What image do you conjure up when you say the words health and safety? People engaged in a business critical activity? Or do your eyes glaze over picturing men in grey suits and frowns, tutting whilst placing crosses on tick lists? It’s probably the latter because the term has become part of the pantheon of business-speak cliché and if the organisational equivalent of UKIP existed, there’s every chance you’d vote for them just to avoid having to spend time thinking about the subject.
How about the term “wellbeing”? Well, it fares slightly better but suffers from the same association, with clichéd imagery based on misunderstanding and preconception, seasoned with a large dose of cynicism. Yet health, safety and wellbeing make good business sense for the business and its stakeholders alike and when an organisation invests the time and effort to build a culture in which these terms mean something and are part of that organisation’s usp, tangible business benefits flow.
The concepts behind the terminology are simple really. The sole purpose of the safety practitioner is to protect people from injury while at work and to protect the business from the financial and reputational impacts of potential incidents and enhance their brand in the process. The same applies to the wellbeing practitioner with the focus on sustainable performance levels, albeit safety is something most stakeholders take for granted as a basic requirement whereas health and wellbeing is becoming an increasingly important factor both when recruiting employees and doing all they can to keep them.
We were working with the leaders of a petro-chemical company not that long ago, who found themselves suffering from a spiralling pattern of serious safety “non-conformances”, poor employee survey results and sliding attendance levels. This was undermining their KPIs and was causing a great deal of damage to their brand.
Part of our role was to take an objective view of the leadership culture on-site and it soon became apparent that the issue wasn’t down to the safety procedures themselves. The issue was that the culture in which those processes were being implemented was undermining the systems and procedures and the culture started at Board level and filtered down. In short, the problem wasn’t a technical one but was down to how people were talking to and briefing each other.
All the people processes from induction through to performance management and communication, especially team briefings, were infected with a non-sensory disease.
Managers, in response to the terminology in their performance contracts and appraisals, had adopted corporate double speak. Terms like “terminal events” were used to describe deaths; KPIs to describe goals and standards and “executive” to describe the people doing the job. Sitting through manager-led team briefs was the engagement equivalent of listening to Andy Murray read the telephone directory, no context, no narrative, no story, no emotion but half an hour of bad news, excuses, bollockings and orders. They became as popular as a Monday colonoscopy.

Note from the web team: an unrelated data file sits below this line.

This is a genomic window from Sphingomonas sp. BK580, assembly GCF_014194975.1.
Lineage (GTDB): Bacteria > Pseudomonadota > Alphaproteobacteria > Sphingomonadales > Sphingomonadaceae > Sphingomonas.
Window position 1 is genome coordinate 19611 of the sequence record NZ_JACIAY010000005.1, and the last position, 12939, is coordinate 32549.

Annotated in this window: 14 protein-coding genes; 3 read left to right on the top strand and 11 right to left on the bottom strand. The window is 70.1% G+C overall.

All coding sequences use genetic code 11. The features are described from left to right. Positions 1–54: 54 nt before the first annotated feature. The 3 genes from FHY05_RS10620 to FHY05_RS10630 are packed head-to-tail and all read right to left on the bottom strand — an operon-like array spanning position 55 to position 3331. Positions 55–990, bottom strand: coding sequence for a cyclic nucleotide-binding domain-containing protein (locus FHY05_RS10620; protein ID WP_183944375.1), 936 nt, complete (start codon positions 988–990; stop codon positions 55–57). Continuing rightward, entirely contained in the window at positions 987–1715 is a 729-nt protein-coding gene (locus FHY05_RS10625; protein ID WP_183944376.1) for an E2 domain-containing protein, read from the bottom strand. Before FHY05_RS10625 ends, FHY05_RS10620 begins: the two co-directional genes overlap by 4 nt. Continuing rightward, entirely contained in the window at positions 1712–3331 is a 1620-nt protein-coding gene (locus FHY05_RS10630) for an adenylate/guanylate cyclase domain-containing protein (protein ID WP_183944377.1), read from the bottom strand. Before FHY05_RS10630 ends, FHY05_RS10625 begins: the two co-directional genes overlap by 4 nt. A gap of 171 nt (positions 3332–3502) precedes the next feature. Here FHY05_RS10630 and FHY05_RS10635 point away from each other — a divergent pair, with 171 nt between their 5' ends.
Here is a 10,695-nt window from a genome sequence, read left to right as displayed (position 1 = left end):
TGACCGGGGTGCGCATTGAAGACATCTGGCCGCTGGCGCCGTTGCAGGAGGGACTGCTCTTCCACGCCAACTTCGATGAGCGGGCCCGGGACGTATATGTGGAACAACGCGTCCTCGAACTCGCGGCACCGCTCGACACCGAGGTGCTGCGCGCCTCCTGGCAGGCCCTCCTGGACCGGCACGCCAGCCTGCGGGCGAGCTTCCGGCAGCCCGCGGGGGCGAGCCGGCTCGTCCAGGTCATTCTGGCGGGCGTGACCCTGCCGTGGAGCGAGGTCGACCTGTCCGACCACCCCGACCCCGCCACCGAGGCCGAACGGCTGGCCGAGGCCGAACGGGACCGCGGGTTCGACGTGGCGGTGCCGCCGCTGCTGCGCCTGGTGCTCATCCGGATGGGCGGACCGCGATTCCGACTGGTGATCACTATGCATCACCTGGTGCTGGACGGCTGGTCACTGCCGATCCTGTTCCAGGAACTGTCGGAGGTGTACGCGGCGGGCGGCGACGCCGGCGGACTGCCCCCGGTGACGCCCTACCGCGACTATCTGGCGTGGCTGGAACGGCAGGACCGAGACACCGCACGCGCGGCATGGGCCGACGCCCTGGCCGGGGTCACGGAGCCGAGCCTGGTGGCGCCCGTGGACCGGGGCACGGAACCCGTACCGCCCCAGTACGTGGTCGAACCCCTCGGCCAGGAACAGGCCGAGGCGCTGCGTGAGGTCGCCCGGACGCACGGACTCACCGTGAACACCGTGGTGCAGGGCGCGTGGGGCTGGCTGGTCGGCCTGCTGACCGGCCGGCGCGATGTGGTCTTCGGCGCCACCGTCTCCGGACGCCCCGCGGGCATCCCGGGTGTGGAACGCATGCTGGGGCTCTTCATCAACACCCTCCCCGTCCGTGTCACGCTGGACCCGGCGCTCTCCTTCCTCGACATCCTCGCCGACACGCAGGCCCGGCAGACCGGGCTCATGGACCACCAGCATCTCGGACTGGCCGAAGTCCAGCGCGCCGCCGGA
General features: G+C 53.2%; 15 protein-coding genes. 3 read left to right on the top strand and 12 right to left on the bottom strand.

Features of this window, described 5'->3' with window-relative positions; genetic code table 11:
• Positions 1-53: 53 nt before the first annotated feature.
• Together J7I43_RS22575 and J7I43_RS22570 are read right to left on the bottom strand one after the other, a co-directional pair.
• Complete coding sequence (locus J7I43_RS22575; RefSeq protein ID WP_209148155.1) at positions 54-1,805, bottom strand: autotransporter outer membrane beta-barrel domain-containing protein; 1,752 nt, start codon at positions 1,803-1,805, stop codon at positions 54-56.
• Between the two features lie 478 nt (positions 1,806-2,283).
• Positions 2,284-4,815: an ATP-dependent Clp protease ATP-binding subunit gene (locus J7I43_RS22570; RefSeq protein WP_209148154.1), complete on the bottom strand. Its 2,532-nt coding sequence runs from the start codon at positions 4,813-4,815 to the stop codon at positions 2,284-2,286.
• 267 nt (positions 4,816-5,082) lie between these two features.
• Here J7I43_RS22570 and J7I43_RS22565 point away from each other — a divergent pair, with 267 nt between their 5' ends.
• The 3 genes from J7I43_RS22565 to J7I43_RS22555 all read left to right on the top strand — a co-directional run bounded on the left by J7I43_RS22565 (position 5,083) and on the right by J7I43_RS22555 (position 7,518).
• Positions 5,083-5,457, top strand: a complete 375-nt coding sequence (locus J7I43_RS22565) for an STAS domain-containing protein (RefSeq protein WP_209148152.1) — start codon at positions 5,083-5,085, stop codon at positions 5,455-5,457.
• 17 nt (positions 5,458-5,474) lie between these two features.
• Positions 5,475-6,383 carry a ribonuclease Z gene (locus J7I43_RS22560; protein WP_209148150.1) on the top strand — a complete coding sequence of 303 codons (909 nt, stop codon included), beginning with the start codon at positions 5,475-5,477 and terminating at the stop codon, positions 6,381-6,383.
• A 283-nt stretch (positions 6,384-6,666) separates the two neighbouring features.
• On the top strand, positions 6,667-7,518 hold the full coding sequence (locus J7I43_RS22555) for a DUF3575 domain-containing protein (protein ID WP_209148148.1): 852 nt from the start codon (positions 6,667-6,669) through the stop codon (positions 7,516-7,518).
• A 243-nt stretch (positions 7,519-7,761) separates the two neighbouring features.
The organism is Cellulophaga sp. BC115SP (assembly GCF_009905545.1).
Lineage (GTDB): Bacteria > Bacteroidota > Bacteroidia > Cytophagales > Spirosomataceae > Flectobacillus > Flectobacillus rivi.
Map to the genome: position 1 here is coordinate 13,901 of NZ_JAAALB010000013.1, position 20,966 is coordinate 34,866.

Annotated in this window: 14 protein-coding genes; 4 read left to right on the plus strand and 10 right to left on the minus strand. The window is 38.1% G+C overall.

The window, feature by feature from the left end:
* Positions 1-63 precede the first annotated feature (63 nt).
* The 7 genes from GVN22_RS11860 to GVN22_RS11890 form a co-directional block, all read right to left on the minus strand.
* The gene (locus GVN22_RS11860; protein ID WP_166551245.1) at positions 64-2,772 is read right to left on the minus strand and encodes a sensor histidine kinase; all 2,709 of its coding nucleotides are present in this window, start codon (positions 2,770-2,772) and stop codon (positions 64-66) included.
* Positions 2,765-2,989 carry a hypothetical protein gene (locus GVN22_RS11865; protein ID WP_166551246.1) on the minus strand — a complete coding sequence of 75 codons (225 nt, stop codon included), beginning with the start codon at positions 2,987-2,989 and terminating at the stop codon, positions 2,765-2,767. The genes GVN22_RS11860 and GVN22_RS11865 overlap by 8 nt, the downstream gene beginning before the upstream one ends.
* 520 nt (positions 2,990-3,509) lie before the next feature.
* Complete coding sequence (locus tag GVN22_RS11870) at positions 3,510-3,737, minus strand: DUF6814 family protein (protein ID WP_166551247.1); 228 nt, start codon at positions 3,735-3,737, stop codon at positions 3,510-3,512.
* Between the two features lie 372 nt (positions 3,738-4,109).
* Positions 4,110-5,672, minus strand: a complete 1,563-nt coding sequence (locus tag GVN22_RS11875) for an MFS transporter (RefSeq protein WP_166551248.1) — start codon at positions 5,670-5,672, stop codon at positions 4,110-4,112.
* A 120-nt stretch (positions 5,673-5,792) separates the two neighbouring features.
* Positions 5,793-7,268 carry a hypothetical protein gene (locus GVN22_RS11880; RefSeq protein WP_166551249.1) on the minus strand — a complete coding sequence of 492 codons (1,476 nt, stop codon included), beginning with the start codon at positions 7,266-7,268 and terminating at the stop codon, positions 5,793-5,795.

The answer was to re-train the leaders, re-connect them with the stories that defined their careers and get them talking with emotion but more importantly facilitating dialogue and listening, listening, listening. After re-engineering the behaviours and re-connecting the people, the next role was to re-personalise the appraisal, goal-setting and communication processes and to re-position the core values so they had relevance and meaning. We introduced masterclasses led by champions within the business, re-configured the internal comms channels and its wasn’t long before the “KPIs” were back on track.
As respected health and safety expert David Gunniss puts it:
“Most line management and HSE departments interface as per this diag (below). It’s important that every manager, supervisor and worker has a job description and that their performance contract details their HSE responsibilities and that there is an HSE Policy document and Safety Management System. But this simply provides the platform.”
As with communication, for example, it is defined by whether messages are received and understood, not just by crafting the message. Little point having processes if no one is engaged enough with them to bring them to life.
“Workplace culture, both the physical environment and the way people behave towards each other is absolutely vital. It’s fine having the documents in place and understanding the lines of command, but there needs to be trust between leaders and workers and between leaders and their HSE function. If the system’s going to work properly everyone needs to understand the benefits and to take personal responsibility for what they can influence and that means feeling a sense of belonging, ownership and community.”
The benefits to the petro-chemical client were obvious when you consider the costs of getting the processes wrong in terms of fatalities, environmental disasters, morale and litigation and the damage all of this can do to the brand. Or put another way, sound advice from an HSE professional or culture change practitioner can not only prevent the company and its officers from ending up in court but can help create an environment in which innovation flows from actively engaged employees who feel cared for at work. Professional, objective advice can be expensive, but consider the costs of getting it wrong. And in these tough days, who wouldn’t benefit from that sort of unique selling point as part of their customer and employee proposition or when bidding for new contracts?